Sautéed leafy greens and beans make for a classic go-to side dish or vegetarian meal. This recipe adds the sensational flavor of sweet and salty slow-cooked shallots and garlic. What I love about this dish is its versatility—enjoy immediately, hot out of the pan, sprinkled with fresh herbs and grated cheese. Or heat some the next day for breakfast and top with a fried egg. Have some cold for lunch, topped with crunchy seeds or nuts when you’re on the go.
Use any variation of kale that you can find. Kale holds up well in the sauté pan (with constant stirring) and does not wilt or lose its bright color as quickly as some other leafy greens, which is helpful when you’re serving it on a platter or keeping it in the fridge for later. The trick is to cook it quickly—just a little—then toss in the beans and remove from heat. Dark, leafy greens are so important to your diet—they provide an abundance of vitamins, minerals, antioxidants, and phytonutrients. Your body will thank you!
White Beans, Kale, & Shallots
3 tablespoons olive oil
6-8 shallots, chopped
3 cloves garlic, minced
2 large bunches of lacinato kale (or any variation), de-ribbed & chopped
2 (15 ounce) cans of navy beans or great northern beans, rinsed and drained
Sea salt and black pepper to taste
Fresh parsley, chopped
Grated pecorino Romano cheese (optional)
- Heat olive oil in a large sauté pan, and add the chopped shallots and a sprinkle of sea salt. As soon as the shallots start to sizzle, lower the heat and let them cook slowly for about 15-20 minutes, adding a splash of water to the bottom of the pan if necessary. This slow cooking will bring out the flavor. Tip: While the shallots are cooking, prepare your kale!
- Once the shallots are soft and golden, add the minced garlic and cook for another 2 minutes, stirring as needed. (There should not be any more water at the bottom of the pan—if there is, raise the heat slightly to let it evaporate).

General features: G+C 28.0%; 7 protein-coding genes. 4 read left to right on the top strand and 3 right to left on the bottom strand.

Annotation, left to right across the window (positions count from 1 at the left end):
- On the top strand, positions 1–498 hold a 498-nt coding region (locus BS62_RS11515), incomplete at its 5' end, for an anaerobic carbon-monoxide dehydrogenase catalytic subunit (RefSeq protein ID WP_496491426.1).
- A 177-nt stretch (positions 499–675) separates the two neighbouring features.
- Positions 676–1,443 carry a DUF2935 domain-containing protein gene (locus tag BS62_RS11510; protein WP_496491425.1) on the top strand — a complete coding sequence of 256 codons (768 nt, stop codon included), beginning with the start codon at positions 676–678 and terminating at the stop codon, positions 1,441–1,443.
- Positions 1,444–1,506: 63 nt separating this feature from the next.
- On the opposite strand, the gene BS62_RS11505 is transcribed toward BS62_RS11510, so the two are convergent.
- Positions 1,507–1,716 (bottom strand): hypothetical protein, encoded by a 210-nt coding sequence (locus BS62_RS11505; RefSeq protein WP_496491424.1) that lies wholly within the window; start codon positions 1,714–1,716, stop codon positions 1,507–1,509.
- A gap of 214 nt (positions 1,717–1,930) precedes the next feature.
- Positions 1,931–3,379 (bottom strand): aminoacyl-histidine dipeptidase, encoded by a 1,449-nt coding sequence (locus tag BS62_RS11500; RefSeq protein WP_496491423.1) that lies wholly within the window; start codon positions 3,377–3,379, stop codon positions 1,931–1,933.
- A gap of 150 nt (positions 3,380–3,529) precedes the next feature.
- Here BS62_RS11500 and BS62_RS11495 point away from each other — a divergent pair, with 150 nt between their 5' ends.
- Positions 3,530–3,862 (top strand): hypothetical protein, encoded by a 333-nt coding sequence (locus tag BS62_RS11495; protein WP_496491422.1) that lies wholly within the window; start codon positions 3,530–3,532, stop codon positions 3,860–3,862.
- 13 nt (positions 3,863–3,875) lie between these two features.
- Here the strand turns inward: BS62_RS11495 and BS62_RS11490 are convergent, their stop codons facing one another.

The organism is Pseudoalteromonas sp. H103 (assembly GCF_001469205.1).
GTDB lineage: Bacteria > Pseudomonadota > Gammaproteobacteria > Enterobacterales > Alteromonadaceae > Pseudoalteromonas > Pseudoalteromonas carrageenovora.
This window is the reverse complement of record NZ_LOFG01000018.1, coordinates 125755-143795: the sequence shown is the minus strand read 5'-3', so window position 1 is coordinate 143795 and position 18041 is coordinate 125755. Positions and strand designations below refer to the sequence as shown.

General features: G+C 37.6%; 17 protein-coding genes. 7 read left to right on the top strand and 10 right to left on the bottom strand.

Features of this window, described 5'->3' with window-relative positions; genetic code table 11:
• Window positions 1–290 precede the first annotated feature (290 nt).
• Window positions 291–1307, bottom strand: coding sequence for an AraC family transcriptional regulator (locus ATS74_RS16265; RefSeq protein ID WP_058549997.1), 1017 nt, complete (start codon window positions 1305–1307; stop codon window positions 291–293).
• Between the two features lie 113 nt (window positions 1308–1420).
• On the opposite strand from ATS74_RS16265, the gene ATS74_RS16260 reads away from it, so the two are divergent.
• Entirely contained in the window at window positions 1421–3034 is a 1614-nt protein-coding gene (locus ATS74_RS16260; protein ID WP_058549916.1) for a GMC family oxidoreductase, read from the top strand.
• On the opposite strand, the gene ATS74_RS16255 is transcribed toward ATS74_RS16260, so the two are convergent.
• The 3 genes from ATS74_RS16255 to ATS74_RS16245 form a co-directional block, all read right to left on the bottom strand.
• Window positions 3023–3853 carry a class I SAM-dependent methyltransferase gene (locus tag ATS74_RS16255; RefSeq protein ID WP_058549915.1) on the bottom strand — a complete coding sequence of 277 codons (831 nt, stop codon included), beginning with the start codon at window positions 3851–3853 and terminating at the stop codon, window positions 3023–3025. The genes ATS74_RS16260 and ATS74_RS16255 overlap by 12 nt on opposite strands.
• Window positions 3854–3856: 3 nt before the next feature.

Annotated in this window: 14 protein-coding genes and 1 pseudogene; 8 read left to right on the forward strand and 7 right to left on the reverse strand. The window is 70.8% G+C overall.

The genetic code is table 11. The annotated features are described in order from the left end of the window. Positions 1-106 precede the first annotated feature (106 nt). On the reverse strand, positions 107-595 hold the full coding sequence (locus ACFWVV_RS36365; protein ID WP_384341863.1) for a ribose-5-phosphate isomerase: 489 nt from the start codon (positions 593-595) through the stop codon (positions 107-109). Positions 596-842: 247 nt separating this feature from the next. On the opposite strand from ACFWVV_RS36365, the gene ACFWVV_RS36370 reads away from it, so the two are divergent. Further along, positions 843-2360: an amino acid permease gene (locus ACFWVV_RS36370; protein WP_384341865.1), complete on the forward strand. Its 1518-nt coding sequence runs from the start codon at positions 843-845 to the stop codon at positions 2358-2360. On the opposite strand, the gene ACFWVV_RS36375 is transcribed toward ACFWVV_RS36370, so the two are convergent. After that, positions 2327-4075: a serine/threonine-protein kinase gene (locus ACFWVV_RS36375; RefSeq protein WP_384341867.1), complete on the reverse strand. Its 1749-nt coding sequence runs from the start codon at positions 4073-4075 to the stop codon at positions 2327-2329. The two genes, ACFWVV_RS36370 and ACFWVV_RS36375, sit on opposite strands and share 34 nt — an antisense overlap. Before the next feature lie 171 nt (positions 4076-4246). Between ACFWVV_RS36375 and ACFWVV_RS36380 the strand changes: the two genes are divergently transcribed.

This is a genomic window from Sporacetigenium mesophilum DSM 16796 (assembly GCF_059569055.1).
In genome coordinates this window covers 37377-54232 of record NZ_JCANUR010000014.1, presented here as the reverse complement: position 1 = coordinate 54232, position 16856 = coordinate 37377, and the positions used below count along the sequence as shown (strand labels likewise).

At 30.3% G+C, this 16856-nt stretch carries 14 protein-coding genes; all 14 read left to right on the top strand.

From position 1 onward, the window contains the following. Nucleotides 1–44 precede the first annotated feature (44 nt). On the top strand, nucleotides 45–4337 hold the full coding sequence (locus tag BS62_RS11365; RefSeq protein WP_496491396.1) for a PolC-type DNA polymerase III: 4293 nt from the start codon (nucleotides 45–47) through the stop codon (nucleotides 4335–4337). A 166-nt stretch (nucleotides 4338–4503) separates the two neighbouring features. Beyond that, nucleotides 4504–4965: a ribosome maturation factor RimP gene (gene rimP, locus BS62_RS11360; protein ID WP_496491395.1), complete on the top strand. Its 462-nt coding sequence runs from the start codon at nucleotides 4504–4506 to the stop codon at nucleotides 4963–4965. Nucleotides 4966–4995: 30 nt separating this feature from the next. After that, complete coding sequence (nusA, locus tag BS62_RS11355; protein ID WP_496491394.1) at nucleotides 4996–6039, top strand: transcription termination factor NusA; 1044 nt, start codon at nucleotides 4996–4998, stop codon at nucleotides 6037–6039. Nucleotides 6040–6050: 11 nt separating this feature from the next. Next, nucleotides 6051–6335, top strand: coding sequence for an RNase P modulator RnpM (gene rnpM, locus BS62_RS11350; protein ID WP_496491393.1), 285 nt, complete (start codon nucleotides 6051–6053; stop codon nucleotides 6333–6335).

- In a few batches, add handfuls of chopped kale to the pan and sprinkles of sea salt, tossing with a tong or stirring with a wooden spoon constantly. As each batch lightly cooks and wilts, you will find you have room to add more. The entire process of adding the kale should only take a minute or two.
- When all kale is in the pan, pour in the white beans, and give a quick toss just to warm the beans and combine everything.
- Remove from heat. Add sea salt and black pepper to taste.
- After plating, garnish with the chopped parsley and, if desired, grated pecorino Romano cheese.
- Kale, White Beans & Onion. Supermarket out of shallots? White or red onion can easily be substituted. Depending upon the size of the slices, onion may take slightly longer to cook.
- Shallot, Spinach & White Bean. Substitute spinach for kale. Spinach cooks down fast, so be mindful of this. It also releases more liquid, so use a slotted spoon to remove ingredients from the pan when serving.
- Sweet & Spicy Shallot, Kale & White Bean. Toss in 2-3 tablespoons of diced jalapeno or green chilies with the shallots to add a little heat to this dish.
Wash your kale well! Dry the leaves before chopping and adding to the pan.
For the beans: Search for BPA-free canned bean brands. A quick Google search will provide lists of companies that offer BPA-free cans.
Beans are hearty and filling. They provide protein and fiber, aid the digestive system, and help you feel full and satisfied. Dark, leafy greens boast abundant vitamins and nutrients, and kale in particular is packed with vitamins A, C and K, and lutein.
This is a simple dish that can be varied depending upon what you have at home, and you can tailor it to the seasons! I love to add dried fruit and nuts in the colder months. Conversely, the combination of leafy greens and diced mango in the warmer months is surprising and delicious. Be creative with your preparation of leafy greens and you will find yourself eating them more and more—hopefully every day.